Dos and Don’ts of Cleaning Your Ears

Dos and Don’ts of Cleaning Your Ears

There is a right way and there is a wrong way when it comes to tackling most tasks, especially when the wrong way could result in scarring damages. Believe it or not, cleaning your ears can be thought of this way. There is a right way and many wrong ways to keeping your ears squeaky clean. Visit this list of ear dos and don’ts to make sure you are maintaining safe ear hygiene when cleaning your ears.

Tips for cleaning your ears

Do clean your ears on a regular basis. Make sure to wipe the outside of your ears with a warm, damp cloth daily.

Do check for earwax build up by gently swiping the inside of your outer ear with a damp cloth. If you wear hearing aids, you might notice a build up of earwax on the devices. If the build up is exceptionally bad, a hearing aid wearer might notice intermittent sound or static coming from the devices. This can be caused by a dislodged fitting of the hearing aid.

Do attempt to get rid of excess earwax at home with an over-the-counter earwax removal kit. These softening drops are put into the ears, while holding to the head to the side, and then allowed to drain out after five minutes. Sitting up will let the drops drain out naturally. To rid the ear of any excess fluid, a bulb-type syringe, usually included in the kits, may be used to gently flush the ear with warm water.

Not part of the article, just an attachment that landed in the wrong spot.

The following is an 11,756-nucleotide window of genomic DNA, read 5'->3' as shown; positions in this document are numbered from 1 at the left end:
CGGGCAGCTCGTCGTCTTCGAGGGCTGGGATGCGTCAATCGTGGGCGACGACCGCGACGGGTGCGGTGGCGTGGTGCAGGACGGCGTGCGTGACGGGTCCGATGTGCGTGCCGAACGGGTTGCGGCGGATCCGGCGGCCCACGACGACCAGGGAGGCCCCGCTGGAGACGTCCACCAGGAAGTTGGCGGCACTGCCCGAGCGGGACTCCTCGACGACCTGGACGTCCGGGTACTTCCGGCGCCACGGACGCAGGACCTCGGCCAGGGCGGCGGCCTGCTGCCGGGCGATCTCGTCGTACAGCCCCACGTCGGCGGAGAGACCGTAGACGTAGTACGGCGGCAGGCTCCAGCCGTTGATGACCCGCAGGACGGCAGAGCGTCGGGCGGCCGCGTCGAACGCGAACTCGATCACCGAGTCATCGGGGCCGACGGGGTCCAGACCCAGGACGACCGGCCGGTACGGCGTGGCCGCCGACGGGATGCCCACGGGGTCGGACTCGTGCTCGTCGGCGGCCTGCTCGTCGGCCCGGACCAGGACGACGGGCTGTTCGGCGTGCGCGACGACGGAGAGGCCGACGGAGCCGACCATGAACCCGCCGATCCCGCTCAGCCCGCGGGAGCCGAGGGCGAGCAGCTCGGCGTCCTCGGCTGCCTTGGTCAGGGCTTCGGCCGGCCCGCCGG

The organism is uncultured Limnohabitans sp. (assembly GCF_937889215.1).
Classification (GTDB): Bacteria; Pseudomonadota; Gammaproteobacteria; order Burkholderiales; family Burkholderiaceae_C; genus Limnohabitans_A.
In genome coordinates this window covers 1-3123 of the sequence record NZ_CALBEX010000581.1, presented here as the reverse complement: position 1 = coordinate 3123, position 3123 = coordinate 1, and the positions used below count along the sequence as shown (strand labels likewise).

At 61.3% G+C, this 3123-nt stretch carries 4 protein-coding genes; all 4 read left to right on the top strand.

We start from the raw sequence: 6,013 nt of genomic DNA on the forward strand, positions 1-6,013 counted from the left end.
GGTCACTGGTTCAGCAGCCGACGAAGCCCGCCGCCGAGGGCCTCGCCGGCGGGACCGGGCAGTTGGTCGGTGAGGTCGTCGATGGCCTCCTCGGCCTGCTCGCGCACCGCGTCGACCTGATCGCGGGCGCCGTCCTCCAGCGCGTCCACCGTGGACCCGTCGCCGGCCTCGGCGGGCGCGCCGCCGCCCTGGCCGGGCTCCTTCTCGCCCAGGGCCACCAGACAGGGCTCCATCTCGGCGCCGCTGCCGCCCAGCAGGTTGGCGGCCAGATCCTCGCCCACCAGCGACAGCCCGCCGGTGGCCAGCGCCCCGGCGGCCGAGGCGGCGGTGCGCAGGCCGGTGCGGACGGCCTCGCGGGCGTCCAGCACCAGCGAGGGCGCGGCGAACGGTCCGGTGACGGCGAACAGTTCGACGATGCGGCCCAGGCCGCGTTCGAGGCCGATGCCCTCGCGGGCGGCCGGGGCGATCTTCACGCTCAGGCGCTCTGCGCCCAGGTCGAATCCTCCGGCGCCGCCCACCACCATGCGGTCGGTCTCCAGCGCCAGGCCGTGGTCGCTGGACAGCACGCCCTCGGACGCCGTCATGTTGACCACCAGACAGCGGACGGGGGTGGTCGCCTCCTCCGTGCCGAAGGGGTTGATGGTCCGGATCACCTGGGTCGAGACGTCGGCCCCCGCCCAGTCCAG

Things to avoid when cleaning your ears

Don’t insert Q-Tips or cotton swabs into your ears. Doing so poses the risk of pushing wax deeper into the ear canal, worsening any hearing issues. It also puts you at risk of rupturing an ear canal or drum.

Don’t attempt to ear candle if you have a build up of earwax. Doctors recommend against ear candling, a method in which a hollow cone made of beeswax and paraffin with cloth on a tapered end. The cloth is placed into the ear. A second person lights the wax end, holding your hair to avoid the flame. The theory goes that a vacuum is created as the flame burns, drawing the wax from the ear. However, limited clinical trials prove otherwise.

Don’t hesitate to call your hearing healthcare professional if you are maintaining proper ear hygiene but are having issues with excess earwax buildup. While some amount of earwax is normal and healthy, too much can cause or accentuate hearing loss.

Our auditory system is an amazing part of our bodies. While cleaning your ears may feel like a necessary task, daily maintenance is certainly not required.